Until recently, the U.S. Travel Association’s prediction of decreased international travel to the U.S. has not come to fruition. Something has changed, though.
U.S. Travel isn’t reversing its forecast, nor has the trend line changed. Rather, U.S. Travel has added to the data sources that inform its Travel Trends Index.
The association had expected inbound U.S. travel to start falling in February as a result of President Donald Trump’s travel ban. In April and May, BTN reported, that decline had not materialized in the index.
“We kept projecting drops in international visitation, and they kept not materializing,” said U.S. Travel SVP for research David Huether. “However, we recently were able to access new data inputs for the TTI to give us an even more comprehensive picture.”
The TTI covering May named the following data sources: STR, TNS, Airlines for America, Statistics Canada, and the U.S. government’s I-94 program and Advanced Passenger Information System. The most recent index, which covers July and includes revisions for the previous six months, omits Airlines for America and adds OAG, the International Air Transport Association Billing Settlement Plan, Sabre and major U.S. airlines’ investor relations reports. Oxford Economics analyzes the data on behalf of U.S. Travel.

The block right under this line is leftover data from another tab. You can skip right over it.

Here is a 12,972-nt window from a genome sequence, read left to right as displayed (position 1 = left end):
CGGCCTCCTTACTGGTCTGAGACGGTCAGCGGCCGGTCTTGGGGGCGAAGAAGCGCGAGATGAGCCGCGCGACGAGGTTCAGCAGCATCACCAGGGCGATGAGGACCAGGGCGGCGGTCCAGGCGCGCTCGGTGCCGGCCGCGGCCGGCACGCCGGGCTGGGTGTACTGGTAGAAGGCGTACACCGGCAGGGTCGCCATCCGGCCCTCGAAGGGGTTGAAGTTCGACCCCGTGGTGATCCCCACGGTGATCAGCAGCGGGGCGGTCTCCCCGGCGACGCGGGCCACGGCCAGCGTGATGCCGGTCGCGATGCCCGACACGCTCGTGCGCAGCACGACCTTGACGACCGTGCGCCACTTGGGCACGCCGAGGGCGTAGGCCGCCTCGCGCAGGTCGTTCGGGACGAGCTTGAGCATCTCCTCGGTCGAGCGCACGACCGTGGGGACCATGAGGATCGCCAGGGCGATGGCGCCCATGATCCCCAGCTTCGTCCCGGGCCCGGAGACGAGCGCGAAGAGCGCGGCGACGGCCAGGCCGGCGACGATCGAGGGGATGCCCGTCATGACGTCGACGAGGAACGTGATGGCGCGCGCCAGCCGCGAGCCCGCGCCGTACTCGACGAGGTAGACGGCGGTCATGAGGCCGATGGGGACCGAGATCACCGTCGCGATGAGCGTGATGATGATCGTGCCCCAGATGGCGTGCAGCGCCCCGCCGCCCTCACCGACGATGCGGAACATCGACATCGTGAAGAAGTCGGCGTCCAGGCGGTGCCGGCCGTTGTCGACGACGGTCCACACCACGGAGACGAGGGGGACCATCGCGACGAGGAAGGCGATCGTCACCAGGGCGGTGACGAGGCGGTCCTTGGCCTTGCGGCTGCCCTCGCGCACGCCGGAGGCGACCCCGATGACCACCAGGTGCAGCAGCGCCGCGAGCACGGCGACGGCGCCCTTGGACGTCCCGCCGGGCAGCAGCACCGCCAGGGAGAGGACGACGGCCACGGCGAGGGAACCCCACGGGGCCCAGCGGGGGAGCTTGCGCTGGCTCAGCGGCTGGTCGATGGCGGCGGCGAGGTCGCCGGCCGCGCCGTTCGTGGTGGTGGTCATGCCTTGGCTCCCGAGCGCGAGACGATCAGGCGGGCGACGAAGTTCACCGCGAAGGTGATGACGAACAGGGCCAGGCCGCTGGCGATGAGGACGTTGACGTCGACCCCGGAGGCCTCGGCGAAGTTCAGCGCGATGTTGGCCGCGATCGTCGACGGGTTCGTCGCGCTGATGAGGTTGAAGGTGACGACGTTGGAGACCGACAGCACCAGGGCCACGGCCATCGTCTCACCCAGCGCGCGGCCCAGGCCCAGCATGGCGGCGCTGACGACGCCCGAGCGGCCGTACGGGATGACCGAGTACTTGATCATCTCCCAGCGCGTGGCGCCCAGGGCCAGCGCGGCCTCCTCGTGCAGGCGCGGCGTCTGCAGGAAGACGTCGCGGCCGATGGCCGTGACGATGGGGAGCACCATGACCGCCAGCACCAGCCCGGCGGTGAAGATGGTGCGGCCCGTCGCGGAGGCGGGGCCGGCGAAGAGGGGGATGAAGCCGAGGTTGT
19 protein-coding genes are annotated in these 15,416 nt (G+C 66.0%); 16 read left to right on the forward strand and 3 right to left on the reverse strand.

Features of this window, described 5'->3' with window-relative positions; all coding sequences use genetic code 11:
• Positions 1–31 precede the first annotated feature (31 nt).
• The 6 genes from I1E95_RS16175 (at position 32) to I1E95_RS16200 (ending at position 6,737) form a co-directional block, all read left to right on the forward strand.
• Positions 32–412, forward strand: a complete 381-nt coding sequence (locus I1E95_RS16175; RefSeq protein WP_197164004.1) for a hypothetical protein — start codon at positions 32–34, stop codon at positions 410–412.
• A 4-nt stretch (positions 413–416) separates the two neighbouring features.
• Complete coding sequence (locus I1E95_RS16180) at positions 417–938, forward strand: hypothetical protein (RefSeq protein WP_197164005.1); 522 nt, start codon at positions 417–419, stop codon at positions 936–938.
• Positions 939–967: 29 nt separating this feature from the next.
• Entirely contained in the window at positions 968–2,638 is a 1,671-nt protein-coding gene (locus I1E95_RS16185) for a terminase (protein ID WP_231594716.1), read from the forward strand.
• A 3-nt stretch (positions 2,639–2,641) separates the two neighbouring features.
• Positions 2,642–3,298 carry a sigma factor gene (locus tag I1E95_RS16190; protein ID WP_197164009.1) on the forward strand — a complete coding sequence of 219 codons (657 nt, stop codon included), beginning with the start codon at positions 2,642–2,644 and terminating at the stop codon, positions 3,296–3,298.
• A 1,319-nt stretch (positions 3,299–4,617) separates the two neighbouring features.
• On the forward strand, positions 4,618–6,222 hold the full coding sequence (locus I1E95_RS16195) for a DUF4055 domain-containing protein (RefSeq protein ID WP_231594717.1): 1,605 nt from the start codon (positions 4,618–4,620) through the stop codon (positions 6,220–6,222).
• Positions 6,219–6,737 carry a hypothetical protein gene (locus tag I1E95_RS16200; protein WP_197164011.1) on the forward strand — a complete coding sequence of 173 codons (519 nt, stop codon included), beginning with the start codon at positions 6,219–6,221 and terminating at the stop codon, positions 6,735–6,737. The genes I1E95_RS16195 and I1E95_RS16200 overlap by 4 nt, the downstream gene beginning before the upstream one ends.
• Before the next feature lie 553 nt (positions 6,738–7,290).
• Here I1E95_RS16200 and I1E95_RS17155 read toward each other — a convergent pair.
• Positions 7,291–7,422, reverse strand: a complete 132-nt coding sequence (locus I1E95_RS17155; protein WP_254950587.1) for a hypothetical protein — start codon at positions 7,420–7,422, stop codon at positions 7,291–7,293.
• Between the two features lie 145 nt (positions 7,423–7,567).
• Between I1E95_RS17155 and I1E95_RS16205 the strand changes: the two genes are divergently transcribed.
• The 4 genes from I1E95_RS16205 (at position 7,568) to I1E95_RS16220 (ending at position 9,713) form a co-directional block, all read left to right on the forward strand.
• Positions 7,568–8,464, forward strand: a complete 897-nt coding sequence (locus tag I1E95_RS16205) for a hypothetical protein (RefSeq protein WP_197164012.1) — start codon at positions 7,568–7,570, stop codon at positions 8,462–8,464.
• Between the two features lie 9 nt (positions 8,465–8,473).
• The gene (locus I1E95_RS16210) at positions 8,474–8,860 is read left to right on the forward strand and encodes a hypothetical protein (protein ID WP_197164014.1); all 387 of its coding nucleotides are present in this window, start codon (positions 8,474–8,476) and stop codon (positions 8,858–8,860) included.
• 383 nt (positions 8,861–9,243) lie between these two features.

Revised Numbers U.S. Travel’s monthly reports had indicated year-over-year growth in January, February, March, April and May and static inbound numbers in June and July. The revised numbers say inbound travel grew just barely in January, when Trump was inaugurated, then declined in February by 6.8% and in March by 8.2%, as Trump’s travel ban faced litigation. Inbound travel grew in April – boosted by Easter, according to U.S. Travel – and just slightly in May, despite the March implementation of the Department of Homeland Security’s laptop ban. Inbound international travel to the U.S. contracted again in June and July.
Source: Business Travel News